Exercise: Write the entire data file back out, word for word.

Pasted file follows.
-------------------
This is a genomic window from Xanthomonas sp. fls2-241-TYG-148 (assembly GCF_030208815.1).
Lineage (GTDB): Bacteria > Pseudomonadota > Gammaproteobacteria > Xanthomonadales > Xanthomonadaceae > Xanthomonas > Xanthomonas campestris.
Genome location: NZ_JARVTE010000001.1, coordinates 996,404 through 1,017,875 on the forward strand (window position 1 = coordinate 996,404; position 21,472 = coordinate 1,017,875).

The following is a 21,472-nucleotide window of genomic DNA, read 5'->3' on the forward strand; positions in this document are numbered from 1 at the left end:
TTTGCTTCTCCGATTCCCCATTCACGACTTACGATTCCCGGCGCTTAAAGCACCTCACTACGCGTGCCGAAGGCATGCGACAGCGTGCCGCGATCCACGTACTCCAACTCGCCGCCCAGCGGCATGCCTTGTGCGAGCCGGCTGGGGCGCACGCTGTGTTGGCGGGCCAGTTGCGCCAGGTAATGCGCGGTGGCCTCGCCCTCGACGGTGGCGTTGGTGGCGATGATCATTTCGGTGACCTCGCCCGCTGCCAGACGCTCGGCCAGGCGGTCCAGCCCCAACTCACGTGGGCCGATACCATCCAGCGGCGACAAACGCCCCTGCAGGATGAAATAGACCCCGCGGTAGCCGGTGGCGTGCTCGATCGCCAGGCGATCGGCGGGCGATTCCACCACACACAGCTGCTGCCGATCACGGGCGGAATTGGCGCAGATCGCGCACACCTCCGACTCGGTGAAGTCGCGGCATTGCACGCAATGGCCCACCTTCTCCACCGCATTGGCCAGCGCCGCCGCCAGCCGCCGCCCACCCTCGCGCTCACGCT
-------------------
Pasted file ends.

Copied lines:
This is a genomic window from Xanthomonas sp. fls2-241-TYG-148 (assembly GCF_030208815.1).
Lineage (GTDB): Bacteria > Pseudomonadota > Gammaproteobacteria > Xanthomonadales > Xanthomonadaceae > Xanthomonas > Xanthomonas campestris.
Genome location: NZ_JARVTE010000001.1, coordinates 996,404 through 1,017,875 on the forward strand (window position 1 = coordinate 996,404; position 21,472 = coordinate 1,017,875).

The following is a 21,472-nucleotide window of genomic DNA, read 5'->3' on the forward strand; positions in this document are numbered from 1 at the left end:
TTTGCTTCTCCGATTCCCCATTCACGACTTACGATTCCCGGCGCTTAAAGCACCTCACTACGCGTGCCGAAGGCATGCGACAGCGTGCCGCGATCCACGTACTCCAACTCGCCGCCCAGCGGCATGCCTTGTGCGAGCCGGCTGGGGCGCACGCTGTGTTGGCGGGCCAGTTGCGCCAGGTAATGCGCGGTGGCCTCGCCCTCGACGGTGGCGTTGGTGGCGATGATCATTTCGGTGACCTCGCCCGCTGCCAGACGCTCGGCCAGGCGGTCCAGCCCCAACTCACGTGGGCCGATACCATCCAGCGGCGACAAACGCCCCTGCAGGATGAAATAGACCCCGCGGTAGCCGGTGGCGTGCTCGATCGCCAGGCGATCGGCGGGCGATTCCACCACACACAGCTGCTGCCGATCACGGGCGGAATTGGCGCAGATCGCGCACACCTCCGACTCGGTGAAGTCGCGGCATTGCACGCAATGGCCCACCTTCTCCACCGCATTGGCCAGCGCCGCCGCCAGCCGCCGCCCACCCTCGCGCTCACGCT